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AFI To Increase Access To Financial Services

Members have chosen to focus on agent banking, diversification of financial products and providers, state bank reforms, financial identity, consumer protection and mobile phone banking

Nearly 100 central bankers and other financial policymakers from more than 60 countries have gathered for the official launch of the Alliance for Financial Inclusion (AFI). It is a coalition of countries from the developing world committed to making savings accounts, insurance, and other financial services available to millions of people living on less than $2 a day.

Reportedly, research has shown that better access to financial services can fuel economic growth by raising national income via increased savings and investments in poor households as well as in small and medium enterprises. This access also enhances financial stability by injecting formal savings into the system, diversifying the capital base, and providing stability during global downturns. Yet, an estimated 2.5 billion people – over half the world’s adult population – do not have access to savings accounts and other financial services.

AFI’s global network is expected to enable developing countries to share knowledge so they can more effectively develop and implement policies designed to expand access to financial services. While many of the smartest policies to expand financial access have come from developing countries – such as mobile phone money transfer services in Kenya and agent banking in Brazil – knowledge of these solutions is scattered in pockets around the globe.

Tarisa Watanagase, governor of the Bank of Thailand and AFI member, said: “The unique aspect of AFI is that it puts us members in the driver’s seat to identify and create solutions to increase the availability and choices of financial services in our own countries. Since we understand our countries’ circumstances better than outside organizations, AFI creates an exceptional forum for us to share policies that work and learn from other policymakers about solutions that work for them.”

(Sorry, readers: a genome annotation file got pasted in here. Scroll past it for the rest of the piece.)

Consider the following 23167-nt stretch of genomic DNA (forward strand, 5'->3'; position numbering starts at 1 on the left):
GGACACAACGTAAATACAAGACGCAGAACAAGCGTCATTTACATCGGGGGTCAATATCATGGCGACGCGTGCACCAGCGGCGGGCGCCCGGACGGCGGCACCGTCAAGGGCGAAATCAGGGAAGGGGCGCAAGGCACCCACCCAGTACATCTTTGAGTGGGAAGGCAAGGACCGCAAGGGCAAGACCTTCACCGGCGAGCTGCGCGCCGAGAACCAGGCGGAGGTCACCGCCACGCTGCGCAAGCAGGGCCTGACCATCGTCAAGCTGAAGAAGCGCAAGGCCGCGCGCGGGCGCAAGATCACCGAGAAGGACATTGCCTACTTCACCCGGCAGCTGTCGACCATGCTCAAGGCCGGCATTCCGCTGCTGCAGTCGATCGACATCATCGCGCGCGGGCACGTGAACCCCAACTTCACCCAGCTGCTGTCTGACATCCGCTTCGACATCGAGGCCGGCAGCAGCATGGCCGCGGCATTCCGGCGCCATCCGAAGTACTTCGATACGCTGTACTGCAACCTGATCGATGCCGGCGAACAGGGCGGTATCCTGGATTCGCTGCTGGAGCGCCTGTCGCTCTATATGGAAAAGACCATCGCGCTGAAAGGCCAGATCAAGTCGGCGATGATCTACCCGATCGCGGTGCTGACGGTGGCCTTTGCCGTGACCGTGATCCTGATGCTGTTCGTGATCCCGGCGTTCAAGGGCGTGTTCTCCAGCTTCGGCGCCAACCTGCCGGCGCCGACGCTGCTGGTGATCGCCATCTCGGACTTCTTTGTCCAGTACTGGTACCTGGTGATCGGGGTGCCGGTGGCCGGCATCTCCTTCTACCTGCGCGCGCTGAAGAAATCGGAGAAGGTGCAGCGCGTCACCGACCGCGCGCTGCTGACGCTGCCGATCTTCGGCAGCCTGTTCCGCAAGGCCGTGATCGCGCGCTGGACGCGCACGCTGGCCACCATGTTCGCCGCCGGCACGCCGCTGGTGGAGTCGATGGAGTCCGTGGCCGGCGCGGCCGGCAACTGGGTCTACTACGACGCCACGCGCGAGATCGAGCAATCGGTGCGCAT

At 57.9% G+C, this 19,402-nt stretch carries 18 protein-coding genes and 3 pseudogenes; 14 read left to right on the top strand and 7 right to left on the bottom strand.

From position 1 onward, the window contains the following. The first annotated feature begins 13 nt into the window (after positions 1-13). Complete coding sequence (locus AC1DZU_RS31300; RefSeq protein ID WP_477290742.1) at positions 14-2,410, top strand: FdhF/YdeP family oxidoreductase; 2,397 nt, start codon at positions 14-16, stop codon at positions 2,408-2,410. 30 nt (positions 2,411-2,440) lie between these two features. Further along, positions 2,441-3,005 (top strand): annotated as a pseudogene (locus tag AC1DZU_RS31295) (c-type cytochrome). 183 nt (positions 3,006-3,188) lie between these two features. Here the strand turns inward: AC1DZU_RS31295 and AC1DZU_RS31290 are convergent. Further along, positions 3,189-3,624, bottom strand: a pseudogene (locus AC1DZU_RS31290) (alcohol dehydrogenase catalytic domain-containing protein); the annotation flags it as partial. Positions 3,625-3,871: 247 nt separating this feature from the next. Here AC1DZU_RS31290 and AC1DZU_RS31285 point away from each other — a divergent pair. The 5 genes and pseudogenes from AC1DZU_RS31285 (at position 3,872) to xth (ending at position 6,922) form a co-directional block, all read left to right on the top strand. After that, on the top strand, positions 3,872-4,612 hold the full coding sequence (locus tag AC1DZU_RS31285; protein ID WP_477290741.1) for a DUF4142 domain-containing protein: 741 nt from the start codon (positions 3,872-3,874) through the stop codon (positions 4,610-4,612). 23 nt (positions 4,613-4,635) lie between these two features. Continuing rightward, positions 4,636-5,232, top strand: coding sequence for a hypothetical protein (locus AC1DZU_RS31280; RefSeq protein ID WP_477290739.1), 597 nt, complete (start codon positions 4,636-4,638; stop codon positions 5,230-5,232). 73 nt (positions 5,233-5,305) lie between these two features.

Njuguna Ndung’u, governor of the Central Bank of Kenya and AFI member, said: “In Kenya we have pioneered innovative solutions like M-Pesa, a system of money transfer via mobile phones, that other countries can borrow and learn from. In the same way we share a solution that has worked for us, we are looking to the AFI network to help introduce us to our next big idea, such as using agency models for financial service delivery.”

Alfred Hannig, executive director of AFI, said: “AFI’s peer-to-peer knowledge exchange model is playing a key role in amplifying policy solutions that work. The most realistic and successful solutions for including poor people in the formal financial system are being innovated among our members in developing countries.”

Bob Christen, director of Financial Services for the Poor at the Bill & Melinda Gates Foundation, said: “The demand for financial services – especially savings – is enormous in the developing world. AFI will help foster the spread of new and innovative efforts to deliver these services to the doorsteps of the poor so they can manage life’s risks and take advantage of life’s opportunities.”

Based in Bangkok, Thailand, AFI is managed on behalf of its members by the German development organization, Deutsche Gesellschaft fur Technische Zusammenarbeit (GTZ) GmbH, and supported with a $35 million grant from the Bill & Melinda Gates Foundation.